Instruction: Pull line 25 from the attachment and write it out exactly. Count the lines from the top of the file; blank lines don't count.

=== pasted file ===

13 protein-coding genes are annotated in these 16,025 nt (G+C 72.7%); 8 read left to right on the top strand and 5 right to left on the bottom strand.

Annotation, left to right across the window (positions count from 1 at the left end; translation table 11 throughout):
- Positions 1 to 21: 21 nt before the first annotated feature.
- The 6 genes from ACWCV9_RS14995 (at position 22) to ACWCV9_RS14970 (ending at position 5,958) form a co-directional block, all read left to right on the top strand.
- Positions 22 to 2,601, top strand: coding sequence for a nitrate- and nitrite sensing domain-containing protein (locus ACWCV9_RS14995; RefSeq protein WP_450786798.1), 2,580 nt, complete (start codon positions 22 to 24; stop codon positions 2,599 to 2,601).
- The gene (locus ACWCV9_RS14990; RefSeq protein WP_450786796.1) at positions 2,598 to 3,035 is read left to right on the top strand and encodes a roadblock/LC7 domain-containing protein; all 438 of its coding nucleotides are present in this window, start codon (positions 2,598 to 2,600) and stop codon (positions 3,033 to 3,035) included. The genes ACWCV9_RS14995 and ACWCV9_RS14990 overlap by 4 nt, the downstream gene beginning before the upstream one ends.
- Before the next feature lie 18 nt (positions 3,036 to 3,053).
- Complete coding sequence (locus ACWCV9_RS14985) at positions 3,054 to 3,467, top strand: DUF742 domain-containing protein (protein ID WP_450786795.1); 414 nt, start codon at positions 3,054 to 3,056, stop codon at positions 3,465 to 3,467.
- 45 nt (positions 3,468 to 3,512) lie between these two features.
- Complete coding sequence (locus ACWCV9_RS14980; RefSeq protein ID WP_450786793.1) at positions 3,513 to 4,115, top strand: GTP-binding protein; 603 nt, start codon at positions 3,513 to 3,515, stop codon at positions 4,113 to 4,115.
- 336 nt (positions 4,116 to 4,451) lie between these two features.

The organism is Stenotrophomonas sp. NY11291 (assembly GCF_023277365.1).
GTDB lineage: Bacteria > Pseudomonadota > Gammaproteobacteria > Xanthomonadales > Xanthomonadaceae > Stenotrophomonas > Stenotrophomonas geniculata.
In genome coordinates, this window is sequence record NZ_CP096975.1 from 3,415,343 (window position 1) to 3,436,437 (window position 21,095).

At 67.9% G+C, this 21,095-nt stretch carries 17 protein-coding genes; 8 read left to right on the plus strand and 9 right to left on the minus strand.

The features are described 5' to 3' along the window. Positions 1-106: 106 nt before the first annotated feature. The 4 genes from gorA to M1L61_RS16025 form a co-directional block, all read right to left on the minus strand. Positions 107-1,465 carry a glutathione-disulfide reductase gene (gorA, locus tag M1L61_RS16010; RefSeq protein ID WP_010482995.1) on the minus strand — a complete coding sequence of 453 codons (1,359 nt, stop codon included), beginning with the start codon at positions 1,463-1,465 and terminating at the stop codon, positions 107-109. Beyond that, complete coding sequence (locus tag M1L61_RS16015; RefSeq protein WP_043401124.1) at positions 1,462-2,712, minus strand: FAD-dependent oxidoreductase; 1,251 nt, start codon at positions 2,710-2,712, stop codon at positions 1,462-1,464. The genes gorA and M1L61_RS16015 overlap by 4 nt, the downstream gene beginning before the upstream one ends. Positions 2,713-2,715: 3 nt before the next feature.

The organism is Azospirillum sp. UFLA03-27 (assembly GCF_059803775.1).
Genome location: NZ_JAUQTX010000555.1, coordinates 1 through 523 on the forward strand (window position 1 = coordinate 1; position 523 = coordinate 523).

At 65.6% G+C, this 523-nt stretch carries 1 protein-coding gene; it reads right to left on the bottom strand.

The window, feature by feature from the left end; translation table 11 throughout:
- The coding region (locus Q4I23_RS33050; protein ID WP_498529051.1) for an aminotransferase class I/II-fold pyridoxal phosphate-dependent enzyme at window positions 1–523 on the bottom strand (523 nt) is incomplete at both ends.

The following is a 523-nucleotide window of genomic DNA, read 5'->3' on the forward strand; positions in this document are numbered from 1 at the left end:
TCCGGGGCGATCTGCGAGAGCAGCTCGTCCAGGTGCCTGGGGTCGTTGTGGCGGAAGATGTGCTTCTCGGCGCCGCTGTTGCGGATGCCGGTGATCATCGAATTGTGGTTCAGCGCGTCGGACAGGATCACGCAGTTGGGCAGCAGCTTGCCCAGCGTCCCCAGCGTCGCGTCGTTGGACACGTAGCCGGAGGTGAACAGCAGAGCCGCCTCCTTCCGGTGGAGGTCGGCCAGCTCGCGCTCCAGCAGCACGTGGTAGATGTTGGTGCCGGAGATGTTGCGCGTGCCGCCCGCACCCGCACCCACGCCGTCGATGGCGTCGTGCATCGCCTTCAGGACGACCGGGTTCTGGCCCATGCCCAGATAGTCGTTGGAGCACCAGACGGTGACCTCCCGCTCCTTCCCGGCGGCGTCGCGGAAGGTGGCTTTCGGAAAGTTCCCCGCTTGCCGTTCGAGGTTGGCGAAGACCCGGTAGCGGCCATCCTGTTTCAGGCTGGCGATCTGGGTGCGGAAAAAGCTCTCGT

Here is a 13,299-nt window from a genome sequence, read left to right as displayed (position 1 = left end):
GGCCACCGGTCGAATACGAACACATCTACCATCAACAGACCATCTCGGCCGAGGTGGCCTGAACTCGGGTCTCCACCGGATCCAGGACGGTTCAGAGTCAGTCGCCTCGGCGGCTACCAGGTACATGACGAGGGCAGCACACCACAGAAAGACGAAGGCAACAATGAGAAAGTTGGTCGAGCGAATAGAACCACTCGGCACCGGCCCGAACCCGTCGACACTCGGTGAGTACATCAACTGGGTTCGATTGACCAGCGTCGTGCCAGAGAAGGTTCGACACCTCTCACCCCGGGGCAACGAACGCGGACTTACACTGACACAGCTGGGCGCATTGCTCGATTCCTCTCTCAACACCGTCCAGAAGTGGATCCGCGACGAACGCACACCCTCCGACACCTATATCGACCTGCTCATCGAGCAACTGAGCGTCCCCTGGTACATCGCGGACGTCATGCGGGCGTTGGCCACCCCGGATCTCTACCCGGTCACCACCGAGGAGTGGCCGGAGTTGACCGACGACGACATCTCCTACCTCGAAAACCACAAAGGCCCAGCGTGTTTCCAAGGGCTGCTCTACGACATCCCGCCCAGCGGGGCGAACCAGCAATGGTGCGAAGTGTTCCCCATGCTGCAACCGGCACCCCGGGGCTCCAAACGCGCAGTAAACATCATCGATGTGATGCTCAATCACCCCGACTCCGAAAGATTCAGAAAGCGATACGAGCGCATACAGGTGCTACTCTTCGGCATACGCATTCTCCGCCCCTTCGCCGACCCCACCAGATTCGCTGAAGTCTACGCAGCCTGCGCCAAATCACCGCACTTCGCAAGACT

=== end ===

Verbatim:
GGCCACCGGTCGAATACGAACACATCTACCATCAACAGACCATCTCGGCCGAGGTGGCCTGAACTCGGGTCTCCACCGGATCCAGGACGGTTCAGAGTCAGTCGCCTCGGCGGCTACCAGGTACATGACGAGGGCAGCACACCACAGAAAGACGAAGGCAACAATGAGAAAGTTGGTCGAGCGAATAGAACCACTCGGCACCGGCCCGAACCCGTCGACACTCGGTGAGTACATCAACTGGGTTCGATTGACCAGCGTCGTGCCAGAGAAGGTTCGACACCTCTCACCCCGGGGCAACGAACGCGGACTTACACTGACACAGCTGGGCGCATTGCTCGATTCCTCTCTCAACACCGTCCAGAAGTGGATCCGCGACGAACGCACACCCTCCGACACCTATATCGACCTGCTCATCGAGCAACTGAGCGTCCCCTGGTACATCGCGGACGTCATGCGGGCGTTGGCCACCCCGGATCTCTACCCGGTCACCACCGAGGAGTGGCCGGAGTTGACCGACGACGACATCTCCTACCTCGAAAACCACAAAGGCCCAGCGTGTTTCCAAGGGCTGCTCTACGACATCCCGCCCAGCGGGGCGAACCAGCAATGGTGCGAAGTGTTCCCCATGCTGCAACCGGCACCCCGGGGCTCCAAACGCGCAGTAAACATCATCGATGTGATGCTCAATCACCCCGACTCCGAAAGATTCAGAAAGCGATACGAGCGCATACAGGTGCTACTCTTCGGCATACGCATTCTCCGCCCCTTCGCCGACCCCACCAGATTCGCTGAAGTCTACGCAGCCTGCGCCAAATCACCGCACTTCGCAAGACT